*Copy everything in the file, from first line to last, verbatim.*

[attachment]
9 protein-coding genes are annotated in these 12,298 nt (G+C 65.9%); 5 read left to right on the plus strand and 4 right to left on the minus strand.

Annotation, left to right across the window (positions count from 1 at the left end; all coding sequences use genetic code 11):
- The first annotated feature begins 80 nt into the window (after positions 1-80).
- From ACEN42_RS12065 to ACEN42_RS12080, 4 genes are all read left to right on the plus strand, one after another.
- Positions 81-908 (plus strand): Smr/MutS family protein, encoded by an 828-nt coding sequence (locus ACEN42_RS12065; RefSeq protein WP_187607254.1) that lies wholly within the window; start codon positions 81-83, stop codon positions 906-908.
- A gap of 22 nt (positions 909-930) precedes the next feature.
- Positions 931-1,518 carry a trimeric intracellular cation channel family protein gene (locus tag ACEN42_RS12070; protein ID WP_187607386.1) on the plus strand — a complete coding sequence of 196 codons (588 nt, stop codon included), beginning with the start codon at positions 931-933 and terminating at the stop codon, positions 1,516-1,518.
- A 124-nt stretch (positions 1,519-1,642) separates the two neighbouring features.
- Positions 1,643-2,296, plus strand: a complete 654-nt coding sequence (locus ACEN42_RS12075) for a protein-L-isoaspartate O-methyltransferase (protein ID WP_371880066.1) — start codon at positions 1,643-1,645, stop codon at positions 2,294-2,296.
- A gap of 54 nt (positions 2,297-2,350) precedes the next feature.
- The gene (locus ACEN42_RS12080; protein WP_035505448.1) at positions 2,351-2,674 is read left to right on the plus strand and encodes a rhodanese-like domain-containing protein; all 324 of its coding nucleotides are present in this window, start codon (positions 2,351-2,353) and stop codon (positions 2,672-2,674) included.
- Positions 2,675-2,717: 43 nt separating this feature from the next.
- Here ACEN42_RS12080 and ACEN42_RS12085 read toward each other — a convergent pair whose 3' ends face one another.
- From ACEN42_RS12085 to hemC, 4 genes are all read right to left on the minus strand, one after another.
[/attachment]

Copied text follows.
9 protein-coding genes are annotated in these 12,298 nt (G+C 65.9%); 5 read left to right on the plus strand and 4 right to left on the minus strand.

Annotation, left to right across the window (positions count from 1 at the left end; all coding sequences use genetic code 11):
- The first annotated feature begins 80 nt into the window (after positions 1-80).
- From ACEN42_RS12065 to ACEN42_RS12080, 4 genes are all read left to right on the plus strand, one after another.
- Positions 81-908 (plus strand): Smr/MutS family protein, encoded by an 828-nt coding sequence (locus ACEN42_RS12065; RefSeq protein WP_187607254.1) that lies wholly within the window; start codon positions 81-83, stop codon positions 906-908.
- A gap of 22 nt (positions 909-930) precedes the next feature.
- Positions 931-1,518 carry a trimeric intracellular cation channel family protein gene (locus tag ACEN42_RS12070; protein ID WP_187607386.1) on the plus strand — a complete coding sequence of 196 codons (588 nt, stop codon included), beginning with the start codon at positions 931-933 and terminating at the stop codon, positions 1,516-1,518.
- A 124-nt stretch (positions 1,519-1,642) separates the two neighbouring features.
- Positions 1,643-2,296, plus strand: a complete 654-nt coding sequence (locus ACEN42_RS12075) for a protein-L-isoaspartate O-methyltransferase (protein ID WP_371880066.1) — start codon at positions 1,643-1,645, stop codon at positions 2,294-2,296.
- A gap of 54 nt (positions 2,297-2,350) precedes the next feature.
- The gene (locus ACEN42_RS12080; protein WP_035505448.1) at positions 2,351-2,674 is read left to right on the plus strand and encodes a rhodanese-like domain-containing protein; all 324 of its coding nucleotides are present in this window, start codon (positions 2,351-2,353) and stop codon (positions 2,672-2,674) included.
- Positions 2,675-2,717: 43 nt separating this feature from the next.
- Here ACEN42_RS12080 and ACEN42_RS12085 read toward each other — a convergent pair whose 3' ends face one another.
- From ACEN42_RS12085 to hemC, 4 genes are all read right to left on the minus strand, one after another.